Friday Five - May 12, 2017

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May 12, 2017
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It’s Friday and this week in our Friday Five series, MAXIMUS is following the five issues Republican Senators will debate on the new health care bill; why the government should prioritize citizen engagement, according to MAXIMUS Federal’s Tom Naughton; and, making the case for patient-centered value assessments.  

1. Ten Things to Know About Medicaid: Setting the Facts Straight

Most people know that Medicaid provides health insurance for low-income Americans. But did you know that it covers one in five citizens – or that it does so at a lower per-person cost than private insurance? Kaiser Family Foundation highlights ten key Medicaid facts.

2. The Five Fights Republican Senators Will Have on Health Care

The House of Representatives passed the American Health Care Act last week, but the bill’s fate now lies with the Senate, where Republicans have an even slimmer majority. From tax credits to Medicaid, CNN details the five issues that Senate Republicans will debate as they proceed with health care reform.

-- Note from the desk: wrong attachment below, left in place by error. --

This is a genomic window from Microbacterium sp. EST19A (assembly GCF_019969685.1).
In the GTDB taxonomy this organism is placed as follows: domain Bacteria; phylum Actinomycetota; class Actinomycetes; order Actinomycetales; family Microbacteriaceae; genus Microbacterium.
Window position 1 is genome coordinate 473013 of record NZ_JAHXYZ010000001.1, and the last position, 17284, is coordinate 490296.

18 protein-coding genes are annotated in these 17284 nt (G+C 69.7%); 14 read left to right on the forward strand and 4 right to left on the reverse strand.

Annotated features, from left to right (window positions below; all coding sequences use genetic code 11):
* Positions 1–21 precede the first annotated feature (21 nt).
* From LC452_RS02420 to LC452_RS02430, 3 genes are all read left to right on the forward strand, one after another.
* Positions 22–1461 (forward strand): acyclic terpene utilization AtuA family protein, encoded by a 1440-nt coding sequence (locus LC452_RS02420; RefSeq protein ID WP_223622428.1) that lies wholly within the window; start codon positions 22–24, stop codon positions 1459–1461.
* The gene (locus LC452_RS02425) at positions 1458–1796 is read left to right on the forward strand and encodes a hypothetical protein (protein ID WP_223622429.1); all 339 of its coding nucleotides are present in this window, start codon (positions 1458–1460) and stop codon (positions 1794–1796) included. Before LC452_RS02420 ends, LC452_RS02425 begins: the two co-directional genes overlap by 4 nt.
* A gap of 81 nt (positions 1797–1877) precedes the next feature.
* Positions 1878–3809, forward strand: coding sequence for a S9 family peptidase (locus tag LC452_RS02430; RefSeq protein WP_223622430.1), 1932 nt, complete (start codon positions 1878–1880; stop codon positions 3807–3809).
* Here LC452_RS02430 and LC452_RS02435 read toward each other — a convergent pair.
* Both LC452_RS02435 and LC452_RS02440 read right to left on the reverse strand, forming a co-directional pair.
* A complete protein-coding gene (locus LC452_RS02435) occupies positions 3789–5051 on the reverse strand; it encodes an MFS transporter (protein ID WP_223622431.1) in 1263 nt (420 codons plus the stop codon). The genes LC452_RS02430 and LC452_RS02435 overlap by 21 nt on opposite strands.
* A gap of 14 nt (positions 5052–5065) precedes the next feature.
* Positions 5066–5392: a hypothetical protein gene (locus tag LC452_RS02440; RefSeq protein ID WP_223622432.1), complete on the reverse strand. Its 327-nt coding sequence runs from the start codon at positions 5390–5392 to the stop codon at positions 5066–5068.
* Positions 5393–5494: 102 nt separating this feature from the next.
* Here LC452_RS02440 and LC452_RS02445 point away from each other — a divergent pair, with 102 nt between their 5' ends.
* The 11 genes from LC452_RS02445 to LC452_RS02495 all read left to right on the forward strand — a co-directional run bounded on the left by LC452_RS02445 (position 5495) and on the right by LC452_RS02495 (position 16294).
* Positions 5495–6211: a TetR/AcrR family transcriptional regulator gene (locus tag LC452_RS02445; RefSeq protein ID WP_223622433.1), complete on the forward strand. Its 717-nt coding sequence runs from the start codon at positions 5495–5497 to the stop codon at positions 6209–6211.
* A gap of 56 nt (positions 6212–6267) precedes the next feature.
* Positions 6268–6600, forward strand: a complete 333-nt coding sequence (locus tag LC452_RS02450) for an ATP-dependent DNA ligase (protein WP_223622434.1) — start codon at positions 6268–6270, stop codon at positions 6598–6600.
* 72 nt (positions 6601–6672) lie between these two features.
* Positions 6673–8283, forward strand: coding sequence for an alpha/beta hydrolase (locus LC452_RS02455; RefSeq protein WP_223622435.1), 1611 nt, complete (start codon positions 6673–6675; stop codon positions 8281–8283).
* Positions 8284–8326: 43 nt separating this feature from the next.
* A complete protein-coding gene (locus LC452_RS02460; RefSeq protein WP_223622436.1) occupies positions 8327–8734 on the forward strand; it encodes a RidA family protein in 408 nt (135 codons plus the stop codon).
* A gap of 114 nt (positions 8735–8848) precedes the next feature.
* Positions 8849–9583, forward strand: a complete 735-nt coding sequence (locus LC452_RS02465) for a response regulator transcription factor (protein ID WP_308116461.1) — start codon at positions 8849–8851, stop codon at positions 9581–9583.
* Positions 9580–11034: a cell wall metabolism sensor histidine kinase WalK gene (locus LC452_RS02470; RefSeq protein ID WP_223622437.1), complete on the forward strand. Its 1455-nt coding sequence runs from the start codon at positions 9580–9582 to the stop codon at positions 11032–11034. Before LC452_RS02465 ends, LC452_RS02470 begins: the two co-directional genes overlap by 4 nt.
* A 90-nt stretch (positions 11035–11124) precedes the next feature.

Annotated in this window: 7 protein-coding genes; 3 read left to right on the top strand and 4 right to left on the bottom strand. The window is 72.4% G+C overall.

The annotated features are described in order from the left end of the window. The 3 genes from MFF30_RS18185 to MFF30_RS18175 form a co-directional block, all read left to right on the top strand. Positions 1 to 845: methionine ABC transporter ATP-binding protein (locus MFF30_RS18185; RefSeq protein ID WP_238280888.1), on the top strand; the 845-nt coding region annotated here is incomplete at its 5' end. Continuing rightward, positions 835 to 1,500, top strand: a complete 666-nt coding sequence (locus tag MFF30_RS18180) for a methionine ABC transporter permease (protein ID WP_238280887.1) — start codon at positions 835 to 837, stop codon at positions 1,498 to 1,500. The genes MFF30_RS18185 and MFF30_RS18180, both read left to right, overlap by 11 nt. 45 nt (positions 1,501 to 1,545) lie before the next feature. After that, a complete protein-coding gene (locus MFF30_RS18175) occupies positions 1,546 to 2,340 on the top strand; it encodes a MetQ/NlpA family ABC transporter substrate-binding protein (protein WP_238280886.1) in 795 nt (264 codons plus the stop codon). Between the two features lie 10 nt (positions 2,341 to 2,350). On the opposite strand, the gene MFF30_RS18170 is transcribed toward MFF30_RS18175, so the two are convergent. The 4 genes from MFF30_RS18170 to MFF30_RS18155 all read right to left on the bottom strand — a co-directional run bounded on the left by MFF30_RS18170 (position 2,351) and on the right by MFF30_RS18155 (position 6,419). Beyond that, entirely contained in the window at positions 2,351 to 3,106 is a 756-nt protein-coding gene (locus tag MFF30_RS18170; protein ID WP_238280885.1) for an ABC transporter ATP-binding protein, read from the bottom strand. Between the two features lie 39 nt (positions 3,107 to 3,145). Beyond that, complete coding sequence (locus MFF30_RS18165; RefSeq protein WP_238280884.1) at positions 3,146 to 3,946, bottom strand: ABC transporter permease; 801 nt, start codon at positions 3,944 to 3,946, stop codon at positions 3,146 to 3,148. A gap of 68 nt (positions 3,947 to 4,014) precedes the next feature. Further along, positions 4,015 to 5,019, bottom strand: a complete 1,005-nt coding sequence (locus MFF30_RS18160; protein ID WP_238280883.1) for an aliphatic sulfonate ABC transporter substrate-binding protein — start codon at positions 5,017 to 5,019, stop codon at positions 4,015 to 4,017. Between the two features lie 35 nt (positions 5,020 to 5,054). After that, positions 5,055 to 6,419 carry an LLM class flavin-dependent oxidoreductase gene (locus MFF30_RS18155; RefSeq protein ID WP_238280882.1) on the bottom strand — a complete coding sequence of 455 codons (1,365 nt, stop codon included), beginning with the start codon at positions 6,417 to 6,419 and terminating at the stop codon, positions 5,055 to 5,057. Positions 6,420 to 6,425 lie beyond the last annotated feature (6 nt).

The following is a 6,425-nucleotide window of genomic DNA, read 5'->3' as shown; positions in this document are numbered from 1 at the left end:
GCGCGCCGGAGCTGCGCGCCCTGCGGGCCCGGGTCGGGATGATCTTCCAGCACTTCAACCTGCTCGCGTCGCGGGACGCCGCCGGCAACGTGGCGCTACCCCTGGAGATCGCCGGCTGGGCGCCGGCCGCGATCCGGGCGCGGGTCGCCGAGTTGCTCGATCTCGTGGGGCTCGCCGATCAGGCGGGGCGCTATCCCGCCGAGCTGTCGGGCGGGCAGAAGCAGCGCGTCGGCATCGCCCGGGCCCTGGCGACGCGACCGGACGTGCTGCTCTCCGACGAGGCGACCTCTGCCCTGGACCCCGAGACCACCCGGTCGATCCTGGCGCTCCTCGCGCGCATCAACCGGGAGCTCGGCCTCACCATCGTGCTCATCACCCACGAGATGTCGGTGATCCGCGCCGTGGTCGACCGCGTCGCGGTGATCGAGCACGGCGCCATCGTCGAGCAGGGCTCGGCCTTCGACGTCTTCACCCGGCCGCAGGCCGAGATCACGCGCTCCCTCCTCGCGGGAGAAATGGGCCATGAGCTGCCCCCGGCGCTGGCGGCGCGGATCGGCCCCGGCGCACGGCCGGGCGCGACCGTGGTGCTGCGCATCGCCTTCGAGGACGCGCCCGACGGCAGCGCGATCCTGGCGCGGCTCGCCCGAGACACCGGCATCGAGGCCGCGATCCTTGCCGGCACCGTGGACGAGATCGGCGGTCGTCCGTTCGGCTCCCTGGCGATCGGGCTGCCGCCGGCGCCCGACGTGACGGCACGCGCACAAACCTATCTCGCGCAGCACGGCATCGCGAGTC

3. New Tools Have Power to Revolutionize Citizen Engagement

Since the 1960s, when the customer service industry was dominated by 1-800 numbers, the industry has rapidly evolved and expanded. However, despite the ubiquity of online chat and email services, more than 70 percent of people still prefer to have human interaction when they have an issue or a question. Writing in Washington Technology, our own Tom Naughton, MAXIMUS Federal’s President of Citizen Services, explains why government must keep citizen engagement a top priority.

4. Louisiana Is the Latest State to Mull Work Requirements for Medicaid Population

Louisiana may be the next state to consider implementing Medicaid work requirements. “The growth is unsustainable,” said Republican State Sen. Sharon Hewitt, who thinks work requirements will help drive more people into the workforce, enabling them to afford better coverage and no longer rely on Medicaid. Baton Rouge’s The Advocate provides an in-depth look at where the legislation stands and what may come next.

5. The Case for Patient-Centered Assessment of Value

Regardless of the outcome of the current health care debate, patients are likely to continue to be more and more responsible for their health care decisions. As part of this trend, two things need to happen: incorporating the patient perspective and informing patient decisions. Health Affairs Blog explores what each entails and how the industry can adapt to meet these expectations.

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